if(mode>max_mode) {mode=0;}


}


else{ //long power loss. default to first mode


   mode=default_mode;


   key=12345; //initialize key for next power loss


} 

you can also use parts of Bistro HD OTSM code without an OTC
It has the MCU powered during off time in a low drain state from a 47uF capacitor

I can help you with hardware all the way from design, to prototyping and final production in small quantities
I am pretty familiar to use existing BLF firmware but I can’t program much mainly config the settings code

.

if you once tried Bistro HD OTSM you may consider rather modify it that writing something on your own

technosteve
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Can you provide an example of a more modern processor Mike C?

tterev3
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Try this. Not sure where your source came from - appears to have some Arduino-based I/O functions? Are you doing this in Atmel Studio with the compiler or in Arduino?

 

#include <avr/sleep.h>

#ifndef cbi
#define cbi(sfr, bit) (_SFR_BYTE(sfr) &= ~_BV(bit))
#endif
#ifndef sbi
#define sbi(sfr, bit) (_SFR_BYTE(sfr) |= _BV(bit))
#endif

//**here you set brightness of modes
int mode1 = 255;
int mode2 = 8;


const int ledPin = 0; // setting LED pin

unsigned int key __attribute__ ((section (".noinit")));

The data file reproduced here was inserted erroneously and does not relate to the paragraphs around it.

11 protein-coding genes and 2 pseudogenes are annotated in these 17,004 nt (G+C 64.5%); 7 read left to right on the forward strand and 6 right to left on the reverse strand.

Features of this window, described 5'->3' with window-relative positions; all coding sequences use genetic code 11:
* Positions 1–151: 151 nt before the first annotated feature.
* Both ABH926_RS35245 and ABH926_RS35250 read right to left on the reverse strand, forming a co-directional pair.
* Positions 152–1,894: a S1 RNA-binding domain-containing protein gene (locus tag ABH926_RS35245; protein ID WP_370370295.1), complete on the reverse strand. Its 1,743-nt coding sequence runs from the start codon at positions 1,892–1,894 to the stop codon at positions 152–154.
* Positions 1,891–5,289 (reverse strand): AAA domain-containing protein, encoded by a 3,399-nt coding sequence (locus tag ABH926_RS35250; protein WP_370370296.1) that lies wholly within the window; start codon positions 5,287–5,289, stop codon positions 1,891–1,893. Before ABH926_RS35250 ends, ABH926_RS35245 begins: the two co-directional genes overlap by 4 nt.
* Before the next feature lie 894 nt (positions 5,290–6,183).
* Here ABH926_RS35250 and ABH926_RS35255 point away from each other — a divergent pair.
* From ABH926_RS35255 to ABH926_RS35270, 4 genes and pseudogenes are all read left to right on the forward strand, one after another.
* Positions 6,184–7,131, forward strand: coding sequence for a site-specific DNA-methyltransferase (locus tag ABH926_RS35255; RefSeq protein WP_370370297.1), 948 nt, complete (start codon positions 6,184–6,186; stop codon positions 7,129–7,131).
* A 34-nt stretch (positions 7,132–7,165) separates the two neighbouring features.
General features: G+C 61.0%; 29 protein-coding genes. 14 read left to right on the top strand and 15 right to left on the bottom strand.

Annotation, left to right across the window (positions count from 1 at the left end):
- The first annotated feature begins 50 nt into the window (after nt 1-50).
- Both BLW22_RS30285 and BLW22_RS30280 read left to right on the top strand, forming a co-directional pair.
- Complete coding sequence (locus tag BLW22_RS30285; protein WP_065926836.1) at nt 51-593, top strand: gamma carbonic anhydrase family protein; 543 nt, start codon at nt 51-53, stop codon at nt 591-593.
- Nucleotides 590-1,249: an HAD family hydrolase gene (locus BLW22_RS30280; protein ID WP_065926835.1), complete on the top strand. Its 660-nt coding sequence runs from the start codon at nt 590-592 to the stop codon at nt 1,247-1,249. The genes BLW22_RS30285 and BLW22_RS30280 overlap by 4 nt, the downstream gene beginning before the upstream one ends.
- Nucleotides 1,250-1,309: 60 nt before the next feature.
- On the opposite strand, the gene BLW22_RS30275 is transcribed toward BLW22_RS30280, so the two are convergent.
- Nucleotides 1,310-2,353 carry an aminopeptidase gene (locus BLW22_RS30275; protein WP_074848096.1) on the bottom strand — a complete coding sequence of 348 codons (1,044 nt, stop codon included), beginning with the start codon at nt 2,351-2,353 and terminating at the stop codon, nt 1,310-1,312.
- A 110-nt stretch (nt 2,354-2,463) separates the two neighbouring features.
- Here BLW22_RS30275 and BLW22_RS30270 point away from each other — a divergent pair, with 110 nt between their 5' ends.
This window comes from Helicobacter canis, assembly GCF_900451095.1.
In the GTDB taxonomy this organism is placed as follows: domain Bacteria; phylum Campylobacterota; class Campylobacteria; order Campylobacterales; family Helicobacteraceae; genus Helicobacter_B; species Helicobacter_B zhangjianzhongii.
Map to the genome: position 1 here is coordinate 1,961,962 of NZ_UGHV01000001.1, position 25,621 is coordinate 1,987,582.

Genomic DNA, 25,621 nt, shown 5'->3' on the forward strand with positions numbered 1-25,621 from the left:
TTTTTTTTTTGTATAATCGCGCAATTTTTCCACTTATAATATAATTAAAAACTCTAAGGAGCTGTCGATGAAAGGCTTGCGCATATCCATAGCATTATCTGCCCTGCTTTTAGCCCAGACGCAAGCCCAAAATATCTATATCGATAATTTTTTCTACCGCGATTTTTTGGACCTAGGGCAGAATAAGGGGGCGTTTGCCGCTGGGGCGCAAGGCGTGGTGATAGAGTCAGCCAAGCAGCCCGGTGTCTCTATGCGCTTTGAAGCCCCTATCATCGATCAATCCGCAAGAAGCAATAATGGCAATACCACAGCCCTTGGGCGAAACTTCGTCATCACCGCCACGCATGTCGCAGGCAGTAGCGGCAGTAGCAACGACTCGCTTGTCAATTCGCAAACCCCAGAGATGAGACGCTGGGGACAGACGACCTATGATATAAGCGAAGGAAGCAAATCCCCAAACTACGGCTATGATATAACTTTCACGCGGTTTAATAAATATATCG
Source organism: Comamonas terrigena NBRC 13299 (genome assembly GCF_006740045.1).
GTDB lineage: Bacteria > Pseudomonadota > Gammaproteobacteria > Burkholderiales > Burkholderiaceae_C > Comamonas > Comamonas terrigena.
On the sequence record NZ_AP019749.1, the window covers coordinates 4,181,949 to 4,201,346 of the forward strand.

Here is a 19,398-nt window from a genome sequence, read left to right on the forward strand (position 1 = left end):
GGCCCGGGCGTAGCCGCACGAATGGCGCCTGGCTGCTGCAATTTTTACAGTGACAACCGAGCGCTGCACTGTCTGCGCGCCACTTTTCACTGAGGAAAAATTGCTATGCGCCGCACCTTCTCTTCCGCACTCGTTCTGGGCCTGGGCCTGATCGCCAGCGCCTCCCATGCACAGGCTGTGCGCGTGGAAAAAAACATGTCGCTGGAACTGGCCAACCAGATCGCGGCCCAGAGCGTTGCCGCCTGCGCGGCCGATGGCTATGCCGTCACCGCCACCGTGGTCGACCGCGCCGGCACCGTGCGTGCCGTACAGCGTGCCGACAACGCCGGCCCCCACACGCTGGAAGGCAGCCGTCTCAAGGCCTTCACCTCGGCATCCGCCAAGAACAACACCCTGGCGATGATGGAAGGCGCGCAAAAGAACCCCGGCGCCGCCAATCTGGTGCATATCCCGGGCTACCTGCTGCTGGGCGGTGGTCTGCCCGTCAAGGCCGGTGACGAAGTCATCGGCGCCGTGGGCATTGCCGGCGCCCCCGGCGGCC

unsigned int mode __attribute__ ((section (".noinit")));

void setup() {
if(key==12345){ //check if RAM is still valid from last time
    mode++; //yes, advance to next mode
    if(mode>2) {mode=0;}
}
else{ //long power loss. default to first mode
    mode=0; //default mode after long power off
    key=12345; //initialize key for next power loss
}

pinMode(ledPin, OUTPUT); // Sets LED as output

sbi(GIMSK,PCIE); // Turn on Pin Change interrupt
sbi(PCMSK,PCINT1); // Which pins are affected by the interrupt
}

//mode one: LED is set to 100% brightness by default
int modeone() {
    analogWrite(ledPin,mode1);
}

//mode two: LED is set to your preference of brightness (my default is about 30% = 76)
int modetwo() {
    analogWrite(ledPin,mode2);
}

//mode three: strobe light, I set it to be the most disorienting in darkness but feel free to change on and off times (in [ms])
int modethree() {
    digitalWrite(ledPin,HIGH);
    delay(15);
    digitalWrite(ledPin,LOW);
    delay(100);
}


void loop() {

    switch(mode){
        default:
        case 0:
            modeone();
            break;
        case 1:
            modetwo();
            break;
        case 2:
            modethree();
            break;
    }
}
//loop end


void system_sleep() {
    cbi(ADCSRA,ADEN); // Switch Analog to Digital converter OFF
    set_sleep_mode(SLEEP_MODE_PWR_DOWN); // Set sleep mode
    sleep_mode(); // System sleeps here
    sbi(ADCSRA,ADEN); // Switch Analog to Digital converter ON
}

ISR(PCINT0_vect) {
}

 

mgracia85
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Newbie here

What coding language is this?

I love my wife’s toy poodle

technosteve
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Yes I am using Arduino IDE.